Read the full article by Kemp Burdette and Derb Carter
“On Oct. 20, the StarNews published an opinion piece by Duke professor Lee Ferguson touting the North Carolina legislature as ‘visionary’ for funding research on GenX and other PFAS — toxic chemicals found in the state’s drinking water. But the people of the Lower Cape Fear region, from Fayetteville to Wilmington, need action…
As an initial matter, Professor Ferguson should have disclosed that he received funding from the legislature to research GenX and other PFAS. The complete story of the legislature’s actions and inactions show that it helped create the pollution crisis we now face.
While investigations of unknown toxic contaminants in the state’s waters are important, it is more urgent to address the known contamination. There, the legislature has not only completely failed to deliver, but has impeded the state’s ability to respond to GenX and other pollution.
The Department of Environmental Quality — not university researchers — has the authority and ability to require companies like Chemours to address their toxic pollution. While the agency has attempted to solve the GenX problem in the Cape Fear River, it remains shorthanded because the legislature failed to fund Gov. Roy Cooper’s specific request (supported by like-minded legislators) for an additional $14.5 million for necessary staff and equipment. Instead, the legislature appropriated only $1.8 million to the Department of Environmental Quality to address GenX and diverted $5 million to universities to study, not to solve, our state’s water pollution crisis.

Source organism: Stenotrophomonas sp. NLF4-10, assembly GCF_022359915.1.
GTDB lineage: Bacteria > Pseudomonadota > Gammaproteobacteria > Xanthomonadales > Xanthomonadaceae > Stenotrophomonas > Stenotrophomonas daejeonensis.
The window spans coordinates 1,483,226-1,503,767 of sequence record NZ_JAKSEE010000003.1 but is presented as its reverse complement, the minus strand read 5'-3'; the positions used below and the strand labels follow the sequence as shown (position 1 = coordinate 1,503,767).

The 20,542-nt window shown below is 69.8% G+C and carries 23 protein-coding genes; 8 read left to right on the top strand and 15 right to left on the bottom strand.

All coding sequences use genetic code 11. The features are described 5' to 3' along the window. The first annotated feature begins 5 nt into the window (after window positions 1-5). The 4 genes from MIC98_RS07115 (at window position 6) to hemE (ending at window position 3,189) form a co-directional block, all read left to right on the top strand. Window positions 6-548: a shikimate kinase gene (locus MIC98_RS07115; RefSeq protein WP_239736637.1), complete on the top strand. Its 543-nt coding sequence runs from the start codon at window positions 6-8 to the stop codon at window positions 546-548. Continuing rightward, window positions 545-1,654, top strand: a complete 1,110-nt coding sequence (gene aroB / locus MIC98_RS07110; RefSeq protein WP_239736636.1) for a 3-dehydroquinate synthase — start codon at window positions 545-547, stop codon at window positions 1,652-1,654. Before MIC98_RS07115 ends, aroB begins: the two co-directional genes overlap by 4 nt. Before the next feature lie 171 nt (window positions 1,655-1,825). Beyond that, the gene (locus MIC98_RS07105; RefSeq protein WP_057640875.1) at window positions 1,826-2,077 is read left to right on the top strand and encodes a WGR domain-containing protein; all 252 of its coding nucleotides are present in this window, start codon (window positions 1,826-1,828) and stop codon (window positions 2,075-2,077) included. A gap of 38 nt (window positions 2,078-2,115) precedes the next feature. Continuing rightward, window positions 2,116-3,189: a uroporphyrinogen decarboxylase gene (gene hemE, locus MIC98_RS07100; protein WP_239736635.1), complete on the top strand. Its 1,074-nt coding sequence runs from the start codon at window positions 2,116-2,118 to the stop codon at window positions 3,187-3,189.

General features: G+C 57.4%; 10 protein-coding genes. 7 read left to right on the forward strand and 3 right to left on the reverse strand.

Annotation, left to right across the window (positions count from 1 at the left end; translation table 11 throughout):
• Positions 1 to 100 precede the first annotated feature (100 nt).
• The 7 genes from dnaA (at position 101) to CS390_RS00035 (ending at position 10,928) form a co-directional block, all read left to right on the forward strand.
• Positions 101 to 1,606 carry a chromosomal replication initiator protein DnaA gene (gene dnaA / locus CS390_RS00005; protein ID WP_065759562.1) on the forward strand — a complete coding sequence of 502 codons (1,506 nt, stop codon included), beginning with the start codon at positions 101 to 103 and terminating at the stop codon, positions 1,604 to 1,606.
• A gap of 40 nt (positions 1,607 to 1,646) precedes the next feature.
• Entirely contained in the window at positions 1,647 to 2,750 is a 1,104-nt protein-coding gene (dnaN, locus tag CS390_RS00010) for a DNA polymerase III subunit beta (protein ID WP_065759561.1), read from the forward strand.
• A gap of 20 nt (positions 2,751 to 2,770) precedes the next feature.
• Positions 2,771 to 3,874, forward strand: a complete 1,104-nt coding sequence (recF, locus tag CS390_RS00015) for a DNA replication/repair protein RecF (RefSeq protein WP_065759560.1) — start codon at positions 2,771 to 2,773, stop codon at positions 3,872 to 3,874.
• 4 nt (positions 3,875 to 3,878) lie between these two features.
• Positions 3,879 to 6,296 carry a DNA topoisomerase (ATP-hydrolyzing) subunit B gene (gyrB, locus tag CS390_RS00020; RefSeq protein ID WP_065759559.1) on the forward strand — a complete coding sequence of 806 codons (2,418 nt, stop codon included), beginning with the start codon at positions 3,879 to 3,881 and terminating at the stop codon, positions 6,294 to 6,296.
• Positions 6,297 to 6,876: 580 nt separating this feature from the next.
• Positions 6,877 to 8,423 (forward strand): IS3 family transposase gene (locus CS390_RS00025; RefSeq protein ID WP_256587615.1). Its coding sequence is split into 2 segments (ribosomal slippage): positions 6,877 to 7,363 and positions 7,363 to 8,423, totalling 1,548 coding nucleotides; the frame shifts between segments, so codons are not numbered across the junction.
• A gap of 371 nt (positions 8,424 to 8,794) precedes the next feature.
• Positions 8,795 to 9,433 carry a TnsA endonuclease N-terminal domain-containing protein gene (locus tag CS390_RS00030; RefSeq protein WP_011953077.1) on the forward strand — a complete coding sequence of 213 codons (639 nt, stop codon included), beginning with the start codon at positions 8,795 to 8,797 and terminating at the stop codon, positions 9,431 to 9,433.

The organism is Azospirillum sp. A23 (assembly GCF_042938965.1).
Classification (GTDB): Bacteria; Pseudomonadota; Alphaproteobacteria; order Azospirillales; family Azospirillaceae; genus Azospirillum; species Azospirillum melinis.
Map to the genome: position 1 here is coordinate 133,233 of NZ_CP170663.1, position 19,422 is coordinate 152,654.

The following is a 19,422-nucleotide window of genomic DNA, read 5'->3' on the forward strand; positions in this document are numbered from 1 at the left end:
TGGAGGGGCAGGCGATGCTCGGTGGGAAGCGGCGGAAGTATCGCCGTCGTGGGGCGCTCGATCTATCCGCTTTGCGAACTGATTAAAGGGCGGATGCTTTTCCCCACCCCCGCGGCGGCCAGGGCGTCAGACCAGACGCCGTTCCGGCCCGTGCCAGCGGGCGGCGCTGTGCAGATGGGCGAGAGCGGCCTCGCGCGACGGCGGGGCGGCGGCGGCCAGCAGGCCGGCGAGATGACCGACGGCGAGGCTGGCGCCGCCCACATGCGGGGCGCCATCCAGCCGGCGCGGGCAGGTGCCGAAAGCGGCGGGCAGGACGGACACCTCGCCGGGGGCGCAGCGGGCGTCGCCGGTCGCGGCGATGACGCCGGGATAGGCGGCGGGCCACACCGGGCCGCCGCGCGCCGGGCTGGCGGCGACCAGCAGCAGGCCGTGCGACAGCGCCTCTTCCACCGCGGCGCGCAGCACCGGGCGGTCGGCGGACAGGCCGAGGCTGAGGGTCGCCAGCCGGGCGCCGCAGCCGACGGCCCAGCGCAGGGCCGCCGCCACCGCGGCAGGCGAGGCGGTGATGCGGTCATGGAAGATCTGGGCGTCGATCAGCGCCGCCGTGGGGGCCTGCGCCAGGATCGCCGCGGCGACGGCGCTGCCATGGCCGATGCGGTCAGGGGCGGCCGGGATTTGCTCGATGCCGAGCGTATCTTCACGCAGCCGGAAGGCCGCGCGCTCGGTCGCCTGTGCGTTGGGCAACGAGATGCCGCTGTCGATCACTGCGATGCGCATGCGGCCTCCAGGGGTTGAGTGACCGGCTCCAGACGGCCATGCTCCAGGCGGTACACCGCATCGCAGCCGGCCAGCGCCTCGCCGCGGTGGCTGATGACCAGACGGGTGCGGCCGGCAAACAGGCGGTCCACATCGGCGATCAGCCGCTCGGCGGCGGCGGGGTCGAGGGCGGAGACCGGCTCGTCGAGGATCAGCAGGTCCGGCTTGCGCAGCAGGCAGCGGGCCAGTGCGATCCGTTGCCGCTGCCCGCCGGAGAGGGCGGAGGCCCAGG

This refusal to fund the Department of Environmental Quality comes after the legislature cut the agency’s budget by 40 percent over the past few years. These cuts have crippled the agency’s ability to enforce environmental protections.
Other actions the legislature should have taken to address GenX pollution would have improved the safety of North Carolinians’ drinking water. The legislature should have restored the DEQ’s budget so that the agency can do its job to protect our state’s water. It should have repealed the law it enacted in 2011 that banned state agencies from adopting any environmental standard more protective than minimum federal standards, restoring authority to the agency to take action to safeguard North Carolina communities. Swayed by corporate lobbyists, the legislature did none of these things.
Even the funding the legislature allocated to universities for research is fundamentally flawed. The $5 million study will not identify any companies responsible for contaminating our drinking water. The only way to stop pollution is to identify the polluters.
The vision many of us have for North Carolina is a state where our drinking water is protected by necessary safeguards and adequately funded, expert agencies that can stop pollution. Over the past several years, the legislature has acted to protect irresponsible companies by stripping funding and legal authority from the DEQ, putting our families and communities at risk. It has obstructed the state’s response to GenX and limited the agency’s ability to respond to other toxic contamination in our rivers and streams.
Funding research on pollution can only be a step forward if the state is empowered to act on that research to hold polluters accountable. The legislation that funded Professor Ferguson’s work expressly prohibits that essential action and cannot compensate for the legislature’s years of dismantling water protections.”